There is a limit, yes, but there should be a member of staff on call at all times, and they generally take turns to regularly patrol the corridors.

I have never known teachers to keep a 24 hour vigil outside of pupils rooms on a residential. It would not be fair to expect teachers to spend part of their night awake patrolling a corridor. They still have to work the next day supervising the children in waking hours too.

There are rules on school trips. Every child will know them. They are expected to follow them or face sanctions.

If found out about on a school residential something like this would normally warrant a phone call direct to school and usually also the embrassment and punishment of being sent home - often with parents or head/deputy headteacher being called to come and collect them that day. Same rules for drinking alcohol, smoking, etc on a school trip.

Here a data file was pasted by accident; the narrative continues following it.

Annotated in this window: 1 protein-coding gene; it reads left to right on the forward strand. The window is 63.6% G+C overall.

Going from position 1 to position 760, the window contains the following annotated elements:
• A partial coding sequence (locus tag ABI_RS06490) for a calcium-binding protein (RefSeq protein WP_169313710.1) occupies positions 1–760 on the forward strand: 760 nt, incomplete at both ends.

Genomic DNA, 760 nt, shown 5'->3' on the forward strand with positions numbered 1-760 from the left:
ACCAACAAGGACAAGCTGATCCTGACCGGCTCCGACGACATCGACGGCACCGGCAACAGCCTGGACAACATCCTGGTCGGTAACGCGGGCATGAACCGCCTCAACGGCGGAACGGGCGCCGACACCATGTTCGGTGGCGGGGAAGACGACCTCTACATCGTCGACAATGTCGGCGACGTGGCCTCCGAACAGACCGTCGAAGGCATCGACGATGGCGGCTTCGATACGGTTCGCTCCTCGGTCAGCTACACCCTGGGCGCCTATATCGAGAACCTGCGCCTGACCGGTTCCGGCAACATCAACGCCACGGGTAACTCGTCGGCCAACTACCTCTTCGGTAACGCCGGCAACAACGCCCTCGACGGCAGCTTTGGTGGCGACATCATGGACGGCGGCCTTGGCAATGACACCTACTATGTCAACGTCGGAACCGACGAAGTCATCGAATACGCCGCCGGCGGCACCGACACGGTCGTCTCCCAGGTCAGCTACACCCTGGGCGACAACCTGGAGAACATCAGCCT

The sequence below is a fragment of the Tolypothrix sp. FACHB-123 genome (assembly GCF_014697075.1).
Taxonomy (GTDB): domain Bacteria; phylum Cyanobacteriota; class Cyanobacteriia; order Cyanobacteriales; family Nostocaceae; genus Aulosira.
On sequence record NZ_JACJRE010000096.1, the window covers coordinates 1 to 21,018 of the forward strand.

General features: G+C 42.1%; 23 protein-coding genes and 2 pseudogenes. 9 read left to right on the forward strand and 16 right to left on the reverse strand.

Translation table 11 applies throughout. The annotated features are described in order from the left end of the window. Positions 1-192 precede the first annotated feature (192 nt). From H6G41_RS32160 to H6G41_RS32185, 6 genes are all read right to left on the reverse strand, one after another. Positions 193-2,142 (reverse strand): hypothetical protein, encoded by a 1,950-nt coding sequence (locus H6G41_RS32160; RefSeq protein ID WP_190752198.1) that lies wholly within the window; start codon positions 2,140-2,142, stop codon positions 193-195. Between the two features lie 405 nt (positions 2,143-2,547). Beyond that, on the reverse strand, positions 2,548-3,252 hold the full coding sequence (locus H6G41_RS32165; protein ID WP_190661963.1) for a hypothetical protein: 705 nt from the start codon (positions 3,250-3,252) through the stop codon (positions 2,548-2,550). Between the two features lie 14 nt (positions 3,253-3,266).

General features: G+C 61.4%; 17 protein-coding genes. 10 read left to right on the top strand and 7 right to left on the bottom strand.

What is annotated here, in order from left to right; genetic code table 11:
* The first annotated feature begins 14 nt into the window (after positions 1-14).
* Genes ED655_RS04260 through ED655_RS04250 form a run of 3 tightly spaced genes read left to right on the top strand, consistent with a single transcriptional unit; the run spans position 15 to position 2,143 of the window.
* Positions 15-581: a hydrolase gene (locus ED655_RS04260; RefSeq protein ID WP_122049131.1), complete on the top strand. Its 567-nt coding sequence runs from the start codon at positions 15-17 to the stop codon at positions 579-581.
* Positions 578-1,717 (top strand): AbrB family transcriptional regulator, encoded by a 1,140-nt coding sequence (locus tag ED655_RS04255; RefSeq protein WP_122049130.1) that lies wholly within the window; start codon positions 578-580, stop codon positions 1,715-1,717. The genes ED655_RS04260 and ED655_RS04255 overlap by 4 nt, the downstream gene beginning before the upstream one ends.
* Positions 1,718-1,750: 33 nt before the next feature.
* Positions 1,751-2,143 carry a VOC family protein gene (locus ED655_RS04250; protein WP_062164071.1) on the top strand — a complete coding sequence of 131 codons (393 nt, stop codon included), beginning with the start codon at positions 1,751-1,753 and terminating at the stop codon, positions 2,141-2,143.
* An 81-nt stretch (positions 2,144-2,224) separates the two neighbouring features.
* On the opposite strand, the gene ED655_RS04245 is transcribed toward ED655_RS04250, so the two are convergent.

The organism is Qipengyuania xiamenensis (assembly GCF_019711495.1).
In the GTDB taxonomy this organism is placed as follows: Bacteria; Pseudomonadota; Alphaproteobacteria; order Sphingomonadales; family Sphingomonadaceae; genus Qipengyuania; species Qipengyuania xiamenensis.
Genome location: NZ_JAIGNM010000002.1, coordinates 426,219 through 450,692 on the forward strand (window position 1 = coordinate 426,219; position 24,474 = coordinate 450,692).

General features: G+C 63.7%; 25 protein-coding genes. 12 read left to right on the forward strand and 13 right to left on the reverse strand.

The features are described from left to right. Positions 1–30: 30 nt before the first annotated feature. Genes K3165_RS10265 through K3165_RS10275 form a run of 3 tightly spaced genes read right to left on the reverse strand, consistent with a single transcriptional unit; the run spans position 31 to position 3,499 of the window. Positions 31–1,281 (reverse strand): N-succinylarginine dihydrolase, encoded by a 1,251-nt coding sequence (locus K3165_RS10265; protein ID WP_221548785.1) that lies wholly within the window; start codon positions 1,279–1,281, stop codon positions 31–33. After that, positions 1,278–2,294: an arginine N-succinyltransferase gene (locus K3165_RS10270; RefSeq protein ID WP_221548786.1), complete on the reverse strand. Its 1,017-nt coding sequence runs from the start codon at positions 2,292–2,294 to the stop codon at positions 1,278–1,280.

And yes - sometimes future trips not taking place for the next years.

I do not think the teachers should be held responsible if this took place after hours.

Hulababy Sat 08-Mar-14 22:14:10

If I was expected to spend several hours awake in the middle of the night patrolling corridors I would simply not volunteer to go, as staff, on a school residential. They are extremely tiring as they are, let alone not getting a decent amount of sleep either. I don't think I know any teacher who would sign up for this either.

BOFtastic Sat 08-Mar-14 22:21:12

Oh, I absolutely agree- I'm just going off a couple of secondary schools' websites and their trips policies. I can't imagine it's a realistic prospect around the clock.

Hulababy Sat 08-Mar-14 22:24:31